Repairing an American icon.
As partners of the National Park Service, we aim to rehabilitate the commemorative stones in the stairwell and provide virtual access, modernize the elevator, and construct a new security screening facility.
The 193 commemorative stones require conservation to allow a compelling virtual tour of the historic stairwell. A modern, efficient, and safe elevator system is a biasic requirement for re-opening the Washington Monument and its observation deck. Visitor safety demands an enhanced, permanent security facility.
In 2011, a 5.8 magnitude earthquake struck Washington, D.C., which forced the closing of the Washington Monument due to significant damage. In January 2012, the Trust for the National Mall announced that then-Campaign for the National Mall Co-Chair David M. Rubenstein donated $7.5 million to match the funds allocated by Congress to repair the obelisk. The donation was the largest individual gift in the Trust's history, and the restoration work began in late 2012.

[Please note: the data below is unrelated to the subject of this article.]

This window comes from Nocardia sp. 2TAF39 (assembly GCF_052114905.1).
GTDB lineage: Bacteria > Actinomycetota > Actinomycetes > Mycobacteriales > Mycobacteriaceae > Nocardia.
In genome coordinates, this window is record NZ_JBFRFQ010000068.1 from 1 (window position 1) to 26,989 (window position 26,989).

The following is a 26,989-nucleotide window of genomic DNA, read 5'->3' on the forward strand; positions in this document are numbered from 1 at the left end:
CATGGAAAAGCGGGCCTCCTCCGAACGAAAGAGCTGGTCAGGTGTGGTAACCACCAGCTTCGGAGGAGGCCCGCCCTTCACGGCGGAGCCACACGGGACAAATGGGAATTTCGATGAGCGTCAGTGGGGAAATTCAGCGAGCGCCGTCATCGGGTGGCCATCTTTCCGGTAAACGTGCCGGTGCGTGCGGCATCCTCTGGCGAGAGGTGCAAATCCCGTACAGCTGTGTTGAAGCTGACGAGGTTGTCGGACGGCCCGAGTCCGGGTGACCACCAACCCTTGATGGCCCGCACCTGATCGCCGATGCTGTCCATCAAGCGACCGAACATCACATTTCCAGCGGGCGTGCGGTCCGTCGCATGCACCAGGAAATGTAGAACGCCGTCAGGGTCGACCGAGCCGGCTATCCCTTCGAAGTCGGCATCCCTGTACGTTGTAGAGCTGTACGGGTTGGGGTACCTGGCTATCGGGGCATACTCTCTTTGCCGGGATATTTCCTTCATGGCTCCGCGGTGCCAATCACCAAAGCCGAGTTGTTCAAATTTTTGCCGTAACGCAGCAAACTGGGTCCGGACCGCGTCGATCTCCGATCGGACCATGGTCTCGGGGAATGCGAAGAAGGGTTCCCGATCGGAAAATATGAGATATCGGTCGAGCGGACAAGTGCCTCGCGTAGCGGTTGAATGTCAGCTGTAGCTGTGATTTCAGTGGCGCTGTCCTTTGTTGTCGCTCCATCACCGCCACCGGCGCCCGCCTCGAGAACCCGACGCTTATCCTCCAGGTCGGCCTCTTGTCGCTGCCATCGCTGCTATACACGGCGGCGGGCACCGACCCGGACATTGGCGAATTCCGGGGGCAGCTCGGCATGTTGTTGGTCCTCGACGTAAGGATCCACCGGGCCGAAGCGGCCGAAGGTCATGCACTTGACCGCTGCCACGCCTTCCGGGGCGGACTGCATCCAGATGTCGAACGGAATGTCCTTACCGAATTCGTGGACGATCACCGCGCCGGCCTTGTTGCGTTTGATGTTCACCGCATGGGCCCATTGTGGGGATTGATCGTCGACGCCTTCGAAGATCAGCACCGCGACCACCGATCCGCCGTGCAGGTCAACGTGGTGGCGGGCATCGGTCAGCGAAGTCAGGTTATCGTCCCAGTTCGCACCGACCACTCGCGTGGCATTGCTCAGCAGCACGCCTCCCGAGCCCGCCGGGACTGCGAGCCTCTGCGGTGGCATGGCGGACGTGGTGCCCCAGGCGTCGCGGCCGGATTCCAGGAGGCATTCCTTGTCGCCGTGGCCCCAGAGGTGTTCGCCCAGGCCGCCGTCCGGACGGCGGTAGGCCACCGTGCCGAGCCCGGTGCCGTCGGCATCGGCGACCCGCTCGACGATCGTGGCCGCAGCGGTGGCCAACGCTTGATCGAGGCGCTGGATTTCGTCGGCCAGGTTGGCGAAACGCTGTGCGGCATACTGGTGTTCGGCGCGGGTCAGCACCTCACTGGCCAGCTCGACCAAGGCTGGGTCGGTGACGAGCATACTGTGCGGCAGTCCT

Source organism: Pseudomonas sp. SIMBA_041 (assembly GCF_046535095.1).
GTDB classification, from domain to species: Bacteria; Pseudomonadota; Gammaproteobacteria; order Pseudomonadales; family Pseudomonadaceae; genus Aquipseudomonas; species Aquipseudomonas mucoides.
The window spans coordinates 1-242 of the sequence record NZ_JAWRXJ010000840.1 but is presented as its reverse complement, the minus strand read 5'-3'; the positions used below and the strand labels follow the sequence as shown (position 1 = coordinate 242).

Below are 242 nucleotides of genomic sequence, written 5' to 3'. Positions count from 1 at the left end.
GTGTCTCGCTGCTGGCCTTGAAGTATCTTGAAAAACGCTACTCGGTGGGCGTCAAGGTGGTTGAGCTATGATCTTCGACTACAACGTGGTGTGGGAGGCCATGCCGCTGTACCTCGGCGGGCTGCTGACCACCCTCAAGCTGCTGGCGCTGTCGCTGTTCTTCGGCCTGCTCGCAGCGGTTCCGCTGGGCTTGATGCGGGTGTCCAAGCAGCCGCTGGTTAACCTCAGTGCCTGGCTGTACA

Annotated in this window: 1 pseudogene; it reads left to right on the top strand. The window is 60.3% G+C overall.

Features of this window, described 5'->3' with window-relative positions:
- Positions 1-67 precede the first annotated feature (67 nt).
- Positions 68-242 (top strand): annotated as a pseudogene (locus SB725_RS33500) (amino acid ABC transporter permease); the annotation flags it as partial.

Throughout 2013, the Trust for the National Mall and the National Park Service oversaw the repair process following the extensive damage left behind by the earthquake. On July 8, 2013 David M. Rubenstein, alongside Trust for the National Mall President Caroline Cunningham, flipped the switch that brought the 500 tons of scaffolding encasing the Washington Monument to life with 488 glowing lamps. News cameras rolled while spectators watched in awe as the iconic landmark lit the skyline of the nation’s capital. The lighting ceremony is just one milestone that highlights the partnership between the Trust and the National Park Service that led to the restoration of the Washington Monument.
Trust photographer Colin Winterbottom documented the 2013 restoration of the Washington Monument. Take a look at his incredible photos below!